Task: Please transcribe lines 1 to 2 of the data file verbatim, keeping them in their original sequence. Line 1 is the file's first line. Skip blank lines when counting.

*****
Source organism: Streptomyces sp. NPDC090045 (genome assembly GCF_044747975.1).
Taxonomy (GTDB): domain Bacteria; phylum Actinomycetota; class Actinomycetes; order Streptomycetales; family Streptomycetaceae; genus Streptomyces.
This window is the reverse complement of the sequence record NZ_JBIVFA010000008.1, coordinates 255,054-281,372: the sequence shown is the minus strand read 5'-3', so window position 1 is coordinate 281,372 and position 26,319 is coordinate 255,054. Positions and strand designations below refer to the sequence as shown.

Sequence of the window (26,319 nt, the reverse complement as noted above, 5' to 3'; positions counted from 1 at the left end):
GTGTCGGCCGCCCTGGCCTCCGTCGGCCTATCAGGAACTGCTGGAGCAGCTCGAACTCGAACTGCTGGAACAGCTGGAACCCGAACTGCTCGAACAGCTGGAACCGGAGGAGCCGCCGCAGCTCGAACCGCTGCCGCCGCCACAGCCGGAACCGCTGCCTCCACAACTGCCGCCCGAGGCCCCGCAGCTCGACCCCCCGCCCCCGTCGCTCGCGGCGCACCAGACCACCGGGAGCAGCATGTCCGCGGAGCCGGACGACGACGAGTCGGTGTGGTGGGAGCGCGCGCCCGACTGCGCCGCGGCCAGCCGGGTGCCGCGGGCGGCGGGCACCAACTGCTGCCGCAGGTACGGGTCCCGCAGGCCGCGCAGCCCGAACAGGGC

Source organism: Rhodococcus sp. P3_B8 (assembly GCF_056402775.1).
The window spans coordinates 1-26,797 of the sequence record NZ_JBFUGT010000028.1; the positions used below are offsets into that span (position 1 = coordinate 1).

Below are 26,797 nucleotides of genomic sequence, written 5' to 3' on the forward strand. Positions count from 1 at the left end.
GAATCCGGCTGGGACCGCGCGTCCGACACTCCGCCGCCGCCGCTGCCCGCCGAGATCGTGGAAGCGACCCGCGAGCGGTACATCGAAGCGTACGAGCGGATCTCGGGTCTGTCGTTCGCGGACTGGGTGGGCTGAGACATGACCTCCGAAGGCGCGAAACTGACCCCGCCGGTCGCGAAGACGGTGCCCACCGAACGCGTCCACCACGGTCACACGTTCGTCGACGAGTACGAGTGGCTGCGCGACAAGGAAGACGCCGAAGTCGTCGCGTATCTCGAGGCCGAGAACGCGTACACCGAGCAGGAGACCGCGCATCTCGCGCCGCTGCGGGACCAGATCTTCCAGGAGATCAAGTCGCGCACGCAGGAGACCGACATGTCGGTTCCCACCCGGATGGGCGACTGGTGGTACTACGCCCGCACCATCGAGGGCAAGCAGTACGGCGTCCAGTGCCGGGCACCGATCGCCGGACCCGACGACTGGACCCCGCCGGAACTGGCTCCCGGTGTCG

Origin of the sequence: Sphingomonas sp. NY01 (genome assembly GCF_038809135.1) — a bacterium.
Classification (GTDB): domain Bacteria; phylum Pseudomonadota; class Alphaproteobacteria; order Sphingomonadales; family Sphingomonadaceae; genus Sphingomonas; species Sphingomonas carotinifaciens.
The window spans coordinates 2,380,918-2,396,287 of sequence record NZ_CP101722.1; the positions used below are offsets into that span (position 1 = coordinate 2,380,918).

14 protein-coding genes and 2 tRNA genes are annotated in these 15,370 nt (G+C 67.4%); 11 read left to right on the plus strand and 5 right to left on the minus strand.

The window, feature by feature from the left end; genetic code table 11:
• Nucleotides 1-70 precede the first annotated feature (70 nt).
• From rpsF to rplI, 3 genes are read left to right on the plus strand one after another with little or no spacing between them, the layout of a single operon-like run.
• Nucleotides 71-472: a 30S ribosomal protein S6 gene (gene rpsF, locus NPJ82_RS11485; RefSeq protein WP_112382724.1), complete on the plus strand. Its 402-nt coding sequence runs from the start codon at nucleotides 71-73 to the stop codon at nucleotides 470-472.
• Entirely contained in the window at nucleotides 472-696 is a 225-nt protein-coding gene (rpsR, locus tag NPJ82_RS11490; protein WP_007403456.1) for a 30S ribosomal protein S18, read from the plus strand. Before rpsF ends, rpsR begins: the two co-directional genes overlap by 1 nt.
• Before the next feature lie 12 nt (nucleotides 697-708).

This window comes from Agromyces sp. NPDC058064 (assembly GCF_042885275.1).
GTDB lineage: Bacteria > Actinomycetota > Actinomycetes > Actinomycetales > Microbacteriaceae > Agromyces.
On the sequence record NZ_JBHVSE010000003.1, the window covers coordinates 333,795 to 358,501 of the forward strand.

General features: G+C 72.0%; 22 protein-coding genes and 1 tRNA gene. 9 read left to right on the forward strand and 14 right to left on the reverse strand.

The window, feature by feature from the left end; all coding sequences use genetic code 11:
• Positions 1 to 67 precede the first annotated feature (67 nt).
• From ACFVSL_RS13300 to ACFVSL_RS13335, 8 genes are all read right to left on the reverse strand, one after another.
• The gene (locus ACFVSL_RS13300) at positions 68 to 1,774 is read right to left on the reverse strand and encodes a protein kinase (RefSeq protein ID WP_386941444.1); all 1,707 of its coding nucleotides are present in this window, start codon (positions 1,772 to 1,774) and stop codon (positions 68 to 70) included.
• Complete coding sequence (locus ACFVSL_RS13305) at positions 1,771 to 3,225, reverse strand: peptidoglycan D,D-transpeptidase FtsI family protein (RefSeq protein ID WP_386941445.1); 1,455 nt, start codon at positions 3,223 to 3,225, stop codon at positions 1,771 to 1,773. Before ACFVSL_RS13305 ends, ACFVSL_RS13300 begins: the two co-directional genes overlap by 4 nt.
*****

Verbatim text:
Source organism: Streptomyces sp. NPDC090045 (genome assembly GCF_044747975.1).
Taxonomy (GTDB): domain Bacteria; phylum Actinomycetota; class Actinomycetes; order Streptomycetales; family Streptomycetaceae; genus Streptomyces.